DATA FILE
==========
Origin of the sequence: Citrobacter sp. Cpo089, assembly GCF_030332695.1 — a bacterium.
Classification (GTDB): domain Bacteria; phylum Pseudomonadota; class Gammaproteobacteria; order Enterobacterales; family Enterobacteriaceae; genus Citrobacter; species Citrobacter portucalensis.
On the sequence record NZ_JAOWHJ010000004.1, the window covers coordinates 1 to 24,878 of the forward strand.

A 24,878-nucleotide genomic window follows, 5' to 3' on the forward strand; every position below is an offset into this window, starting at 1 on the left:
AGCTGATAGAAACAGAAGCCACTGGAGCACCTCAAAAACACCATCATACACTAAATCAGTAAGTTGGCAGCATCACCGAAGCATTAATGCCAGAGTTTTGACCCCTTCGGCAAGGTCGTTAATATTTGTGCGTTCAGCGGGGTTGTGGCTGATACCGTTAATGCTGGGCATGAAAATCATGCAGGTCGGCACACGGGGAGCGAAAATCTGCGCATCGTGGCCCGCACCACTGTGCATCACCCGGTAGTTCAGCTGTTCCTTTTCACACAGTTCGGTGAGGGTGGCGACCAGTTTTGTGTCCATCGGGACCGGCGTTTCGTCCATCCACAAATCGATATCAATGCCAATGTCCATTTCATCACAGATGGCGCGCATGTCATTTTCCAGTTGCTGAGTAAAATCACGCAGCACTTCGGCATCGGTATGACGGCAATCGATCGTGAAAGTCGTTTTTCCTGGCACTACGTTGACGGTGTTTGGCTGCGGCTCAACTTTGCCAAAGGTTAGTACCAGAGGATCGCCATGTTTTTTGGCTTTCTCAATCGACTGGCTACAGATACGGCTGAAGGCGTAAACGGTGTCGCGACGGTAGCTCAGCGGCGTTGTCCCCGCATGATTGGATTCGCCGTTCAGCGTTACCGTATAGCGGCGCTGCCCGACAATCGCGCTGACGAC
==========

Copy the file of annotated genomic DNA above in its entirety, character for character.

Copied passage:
Origin of the sequence: Citrobacter sp. Cpo089, assembly GCF_030332695.1 — a bacterium.
Classification (GTDB): domain Bacteria; phylum Pseudomonadota; class Gammaproteobacteria; order Enterobacterales; family Enterobacteriaceae; genus Citrobacter; species Citrobacter portucalensis.
On the sequence record NZ_JAOWHJ010000004.1, the window covers coordinates 1 to 24,878 of the forward strand.

A 24,878-nucleotide genomic window follows, 5' to 3' on the forward strand; every position below is an offset into this window, starting at 1 on the left:
AGCTGATAGAAACAGAAGCCACTGGAGCACCTCAAAAACACCATCATACACTAAATCAGTAAGTTGGCAGCATCACCGAAGCATTAATGCCAGAGTTTTGACCCCTTCGGCAAGGTCGTTAATATTTGTGCGTTCAGCGGGGTTGTGGCTGATACCGTTAATGCTGGGCATGAAAATCATGCAGGTCGGCACACGGGGAGCGAAAATCTGCGCATCGTGGCCCGCACCACTGTGCATCACCCGGTAGTTCAGCTGTTCCTTTTCACACAGTTCGGTGAGGGTGGCGACCAGTTTTGTGTCCATCGGGACCGGCGTTTCGTCCATCCACAAATCGATATCAATGCCAATGTCCATTTCATCACAGATGGCGCGCATGTCATTTTCCAGTTGCTGAGTAAAATCACGCAGCACTTCGGCATCGGTATGACGGCAATCGATCGTGAAAGTCGTTTTTCCTGGCACTACGTTGACGGTGTTTGGCTGCGGCTCAACTTTGCCAAAGGTTAGTACCAGAGGATCGCCATGTTTTTTGGCTTTCTCAATCGACTGGCTACAGATACGGCTGAAGGCGTAAACGGTGTCGCGACGGTAGCTCAGCGGCGTTGTCCCCGCATGATTGGATTCGCCGTTCAGCGTTACCGTATAGCGGCGCTGCCCGACAATCGCGCTGACGAC